MLB is not immune to the world's growing depth of financial inequality.
Nobody will shed a tear for any professional baseball player; even those earning the league minimum are doing just fine. But many young stars are waiting for their salaries to reflect their true worth while veterans ride past production to bloated checks.
With lucrative TV contracts giving front offices more money to toss around, almost every notable signing during the past few years could be mentioned as a disturbing pay. As you bust your tail to pay the rent (although you're reading this now, so maybe it's time to get back to work), consider that Vernon Wells will make more than $24 million in 2014 after performing worse at his job than a replacement-level alternative.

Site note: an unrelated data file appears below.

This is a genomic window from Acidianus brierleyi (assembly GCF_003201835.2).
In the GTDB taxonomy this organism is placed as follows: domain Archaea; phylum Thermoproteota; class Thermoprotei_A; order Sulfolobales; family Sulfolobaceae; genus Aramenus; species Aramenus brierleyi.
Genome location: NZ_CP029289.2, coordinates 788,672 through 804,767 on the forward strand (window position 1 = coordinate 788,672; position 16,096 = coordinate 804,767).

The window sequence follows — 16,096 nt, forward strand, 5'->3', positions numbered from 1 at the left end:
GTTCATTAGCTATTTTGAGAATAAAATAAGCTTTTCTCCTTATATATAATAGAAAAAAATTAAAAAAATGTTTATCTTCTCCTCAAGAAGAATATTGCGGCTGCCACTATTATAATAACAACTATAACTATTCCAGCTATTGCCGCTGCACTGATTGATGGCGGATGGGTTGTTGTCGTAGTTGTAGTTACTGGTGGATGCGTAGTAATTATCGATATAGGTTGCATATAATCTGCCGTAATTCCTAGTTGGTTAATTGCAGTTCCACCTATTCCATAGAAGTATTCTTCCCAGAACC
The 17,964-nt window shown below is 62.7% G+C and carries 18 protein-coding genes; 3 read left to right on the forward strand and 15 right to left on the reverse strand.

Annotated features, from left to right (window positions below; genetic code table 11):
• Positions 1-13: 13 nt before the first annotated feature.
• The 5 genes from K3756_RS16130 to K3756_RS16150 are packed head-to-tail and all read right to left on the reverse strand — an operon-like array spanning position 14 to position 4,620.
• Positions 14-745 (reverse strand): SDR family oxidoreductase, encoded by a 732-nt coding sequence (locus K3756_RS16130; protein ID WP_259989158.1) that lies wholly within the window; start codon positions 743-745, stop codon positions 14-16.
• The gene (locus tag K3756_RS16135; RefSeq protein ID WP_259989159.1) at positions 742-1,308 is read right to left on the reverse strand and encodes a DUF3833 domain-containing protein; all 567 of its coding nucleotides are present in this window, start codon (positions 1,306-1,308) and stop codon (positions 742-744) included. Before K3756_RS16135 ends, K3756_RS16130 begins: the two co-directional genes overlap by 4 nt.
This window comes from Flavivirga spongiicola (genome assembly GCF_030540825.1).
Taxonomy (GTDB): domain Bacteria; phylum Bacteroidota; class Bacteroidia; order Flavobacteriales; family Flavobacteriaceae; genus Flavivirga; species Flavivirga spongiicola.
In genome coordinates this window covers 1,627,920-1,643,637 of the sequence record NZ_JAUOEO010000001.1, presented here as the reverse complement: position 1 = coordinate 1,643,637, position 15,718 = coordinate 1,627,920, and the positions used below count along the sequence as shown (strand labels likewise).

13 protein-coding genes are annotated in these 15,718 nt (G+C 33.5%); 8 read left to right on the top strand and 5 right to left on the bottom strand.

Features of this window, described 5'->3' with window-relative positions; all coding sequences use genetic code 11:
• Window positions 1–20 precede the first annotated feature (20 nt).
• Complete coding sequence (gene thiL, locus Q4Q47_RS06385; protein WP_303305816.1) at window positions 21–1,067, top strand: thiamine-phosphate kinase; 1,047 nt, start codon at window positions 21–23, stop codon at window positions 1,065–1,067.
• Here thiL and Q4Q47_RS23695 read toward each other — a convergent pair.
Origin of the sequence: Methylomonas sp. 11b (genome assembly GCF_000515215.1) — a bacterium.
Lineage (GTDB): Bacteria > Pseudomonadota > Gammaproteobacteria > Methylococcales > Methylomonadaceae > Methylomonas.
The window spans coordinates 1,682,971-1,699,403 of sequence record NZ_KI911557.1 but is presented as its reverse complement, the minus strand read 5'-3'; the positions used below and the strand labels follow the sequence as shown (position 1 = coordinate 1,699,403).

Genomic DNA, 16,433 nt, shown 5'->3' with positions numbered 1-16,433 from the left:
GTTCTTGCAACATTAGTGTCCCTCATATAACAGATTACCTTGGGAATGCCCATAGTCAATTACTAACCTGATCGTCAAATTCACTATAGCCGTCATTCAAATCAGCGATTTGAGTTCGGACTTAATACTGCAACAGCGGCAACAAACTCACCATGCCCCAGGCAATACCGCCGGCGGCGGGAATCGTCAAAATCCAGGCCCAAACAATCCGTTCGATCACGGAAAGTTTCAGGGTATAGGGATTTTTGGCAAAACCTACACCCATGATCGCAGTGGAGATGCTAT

And he doesn't even crack the top 10 of baseball's worst contracts.
Meanwhile, blossoming stars are either biding time until free agency or meeting small-market clubs halfway by buying out their arbitration years at a cost-effective rate. The list of MLB's biggest bargains is no place for established gamers who conquered free agency.
Let's scour all 30 MLB ledgers and pinpoint the best and the worst contracts blessing and handicapping organizations.